Data Analyst:

Analyze and interpret data to provide insights, make recommendations, and support decision-making within an organization.
Actuarial Assistant:

Work in insurance or finance industries to analyze financial risks, assess probabilities, and help determine insurance premiums or pension plan contributions.
Statistician:

Collect, analyze, and interpret numerical data to identify trends, patterns, and relationships that can inform decision-making in various fields.
Financial Analyst:

Evaluate financial data, prepare reports, and provide insights to guide investment decisions, budgeting, and financial planning.
Operations Research Analyst:

Apply mathematical and analytical methods to optimize decision-making processes in business and industry.
Market Research Analyst:

Analyze market trends, conduct surveys, and gather data to help companies understand consumer preferences and make informed business decisions.
Quality Assurance Analyst:

Work in manufacturing or software development to ensure products meet quality standards through data analysis and process improvement.
Risk Analyst:

Assess and manage risks within a business or financial institution, using mathematical models to evaluate potential outcomes.
Teaching or Tutoring:

Pursue a career in education, either as a high school math teacher or a tutor, helping students understand and apply mathematical concepts.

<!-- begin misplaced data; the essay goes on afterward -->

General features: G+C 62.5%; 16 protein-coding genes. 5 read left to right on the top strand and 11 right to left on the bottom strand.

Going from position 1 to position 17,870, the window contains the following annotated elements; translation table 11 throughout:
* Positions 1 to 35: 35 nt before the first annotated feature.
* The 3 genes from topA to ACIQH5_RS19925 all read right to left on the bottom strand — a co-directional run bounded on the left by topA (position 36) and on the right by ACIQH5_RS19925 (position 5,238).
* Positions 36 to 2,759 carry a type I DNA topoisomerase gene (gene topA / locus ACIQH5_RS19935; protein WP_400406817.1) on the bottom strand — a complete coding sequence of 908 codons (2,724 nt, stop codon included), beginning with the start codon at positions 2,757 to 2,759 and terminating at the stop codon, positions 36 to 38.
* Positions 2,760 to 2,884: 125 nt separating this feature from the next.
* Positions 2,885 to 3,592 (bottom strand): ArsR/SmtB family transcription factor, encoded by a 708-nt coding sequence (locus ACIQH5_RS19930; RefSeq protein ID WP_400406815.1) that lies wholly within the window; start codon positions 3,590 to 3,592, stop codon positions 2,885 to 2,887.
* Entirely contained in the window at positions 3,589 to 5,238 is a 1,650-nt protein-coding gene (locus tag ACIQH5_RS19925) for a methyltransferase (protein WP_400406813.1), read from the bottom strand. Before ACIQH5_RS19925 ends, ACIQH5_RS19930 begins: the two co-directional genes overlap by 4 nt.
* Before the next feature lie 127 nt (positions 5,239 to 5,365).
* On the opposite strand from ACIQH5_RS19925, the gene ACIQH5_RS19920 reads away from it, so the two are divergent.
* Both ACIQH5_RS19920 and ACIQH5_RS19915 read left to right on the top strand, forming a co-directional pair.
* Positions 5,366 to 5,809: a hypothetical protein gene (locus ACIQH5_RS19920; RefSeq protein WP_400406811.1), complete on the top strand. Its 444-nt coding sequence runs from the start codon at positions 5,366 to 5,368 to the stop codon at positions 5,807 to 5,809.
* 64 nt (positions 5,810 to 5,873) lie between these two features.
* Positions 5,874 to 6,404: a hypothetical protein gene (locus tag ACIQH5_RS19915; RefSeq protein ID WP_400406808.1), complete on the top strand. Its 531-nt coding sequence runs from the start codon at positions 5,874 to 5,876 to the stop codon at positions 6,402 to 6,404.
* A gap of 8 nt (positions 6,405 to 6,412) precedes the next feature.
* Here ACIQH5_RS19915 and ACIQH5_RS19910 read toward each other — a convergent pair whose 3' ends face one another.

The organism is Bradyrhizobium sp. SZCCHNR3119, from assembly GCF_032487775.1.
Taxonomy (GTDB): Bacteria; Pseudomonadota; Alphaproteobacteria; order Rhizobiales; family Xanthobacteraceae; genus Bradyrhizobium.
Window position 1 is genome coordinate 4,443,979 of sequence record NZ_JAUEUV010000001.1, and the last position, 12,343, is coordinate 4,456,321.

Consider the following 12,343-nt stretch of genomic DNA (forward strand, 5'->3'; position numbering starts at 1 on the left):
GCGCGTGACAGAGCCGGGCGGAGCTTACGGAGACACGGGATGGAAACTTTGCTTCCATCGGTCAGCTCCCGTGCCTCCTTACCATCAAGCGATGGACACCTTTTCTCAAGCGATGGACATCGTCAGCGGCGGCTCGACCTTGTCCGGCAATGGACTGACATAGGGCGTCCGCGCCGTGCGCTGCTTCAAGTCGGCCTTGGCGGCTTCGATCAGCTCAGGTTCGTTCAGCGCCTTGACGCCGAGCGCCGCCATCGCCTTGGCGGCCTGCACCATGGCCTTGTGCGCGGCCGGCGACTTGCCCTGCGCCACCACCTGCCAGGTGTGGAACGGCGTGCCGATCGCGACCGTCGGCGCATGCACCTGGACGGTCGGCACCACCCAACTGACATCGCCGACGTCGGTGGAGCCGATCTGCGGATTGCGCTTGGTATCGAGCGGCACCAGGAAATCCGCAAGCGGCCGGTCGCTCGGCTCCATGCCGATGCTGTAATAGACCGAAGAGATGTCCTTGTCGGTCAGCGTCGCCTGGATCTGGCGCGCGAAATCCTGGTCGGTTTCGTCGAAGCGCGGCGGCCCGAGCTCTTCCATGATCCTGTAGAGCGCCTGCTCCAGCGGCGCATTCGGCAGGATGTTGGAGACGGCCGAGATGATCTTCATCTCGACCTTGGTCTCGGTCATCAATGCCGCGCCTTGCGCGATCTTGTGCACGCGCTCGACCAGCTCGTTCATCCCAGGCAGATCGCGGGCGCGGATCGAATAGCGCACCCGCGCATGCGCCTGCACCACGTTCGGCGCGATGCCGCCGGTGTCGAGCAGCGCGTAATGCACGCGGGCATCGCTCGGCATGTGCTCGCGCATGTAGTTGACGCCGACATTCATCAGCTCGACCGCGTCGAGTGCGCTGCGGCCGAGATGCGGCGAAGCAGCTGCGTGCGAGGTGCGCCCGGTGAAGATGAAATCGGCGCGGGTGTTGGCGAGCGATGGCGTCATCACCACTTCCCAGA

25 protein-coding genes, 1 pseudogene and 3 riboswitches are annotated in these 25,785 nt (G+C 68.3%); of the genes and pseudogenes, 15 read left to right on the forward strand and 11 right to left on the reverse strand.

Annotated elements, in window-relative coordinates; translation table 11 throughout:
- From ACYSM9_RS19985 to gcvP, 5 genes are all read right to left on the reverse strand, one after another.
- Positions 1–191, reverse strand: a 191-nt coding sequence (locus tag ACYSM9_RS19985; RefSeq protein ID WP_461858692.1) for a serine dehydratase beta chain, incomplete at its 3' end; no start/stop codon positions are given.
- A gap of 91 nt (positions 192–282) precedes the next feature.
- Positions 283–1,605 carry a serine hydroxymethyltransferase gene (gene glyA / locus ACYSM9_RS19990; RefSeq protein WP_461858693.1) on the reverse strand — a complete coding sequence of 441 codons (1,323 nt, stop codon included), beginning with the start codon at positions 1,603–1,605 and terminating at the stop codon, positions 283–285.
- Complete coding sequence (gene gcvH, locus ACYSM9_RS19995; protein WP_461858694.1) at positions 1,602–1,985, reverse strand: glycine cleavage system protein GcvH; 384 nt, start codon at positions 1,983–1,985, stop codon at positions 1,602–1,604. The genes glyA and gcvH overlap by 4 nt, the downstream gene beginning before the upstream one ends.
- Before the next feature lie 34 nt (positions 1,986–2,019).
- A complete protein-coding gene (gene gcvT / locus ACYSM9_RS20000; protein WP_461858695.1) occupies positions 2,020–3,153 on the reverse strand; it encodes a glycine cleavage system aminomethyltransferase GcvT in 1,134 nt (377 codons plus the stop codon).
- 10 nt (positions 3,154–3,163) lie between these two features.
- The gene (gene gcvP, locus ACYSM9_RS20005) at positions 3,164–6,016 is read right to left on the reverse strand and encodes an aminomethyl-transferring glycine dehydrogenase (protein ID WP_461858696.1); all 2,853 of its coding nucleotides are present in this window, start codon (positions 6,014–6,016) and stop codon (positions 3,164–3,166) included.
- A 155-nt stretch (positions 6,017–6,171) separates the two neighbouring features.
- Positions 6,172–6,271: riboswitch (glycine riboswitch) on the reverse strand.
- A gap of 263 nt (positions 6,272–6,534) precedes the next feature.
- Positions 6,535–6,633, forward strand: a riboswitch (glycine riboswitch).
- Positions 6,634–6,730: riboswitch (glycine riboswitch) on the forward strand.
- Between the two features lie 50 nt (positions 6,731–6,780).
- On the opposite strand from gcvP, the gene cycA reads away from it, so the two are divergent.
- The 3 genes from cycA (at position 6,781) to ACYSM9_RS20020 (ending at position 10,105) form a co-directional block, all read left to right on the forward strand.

Technical Writer:

Translate complex mathematical concepts into clear and understandable documentation, manuals, or guides.
Entry-Level Researcher:

Work in research roles, assisting in academic or industry research projects that involve mathematical modeling and analysis.
Healthcare Analyst:

Analyze healthcare data to identify trends, assess the efficiency of healthcare delivery, and support decision-making in the healthcare industry.
Government Analyst:

Work for government agencies, analyzing data to inform policy decisions, evaluate program effectiveness, or support regulatory compliance.
IT Support Specialist:

Apply problem-solving skills in troubleshooting and resolving technical issues, particularly in areas that require a logical and analytical mindset.
Environmental Analyst:

Analyze data related to environmental issues, such as pollution levels, climate change, or conservation efforts, to support environmental decision-making.
When pursuing entry-level positions, consider internships or co-op programs to gain practical experience and enhance your employability. Networking, attending career fairs, and building a strong resume can also increase your chances of securing a suitable entry-level job in your field of interest.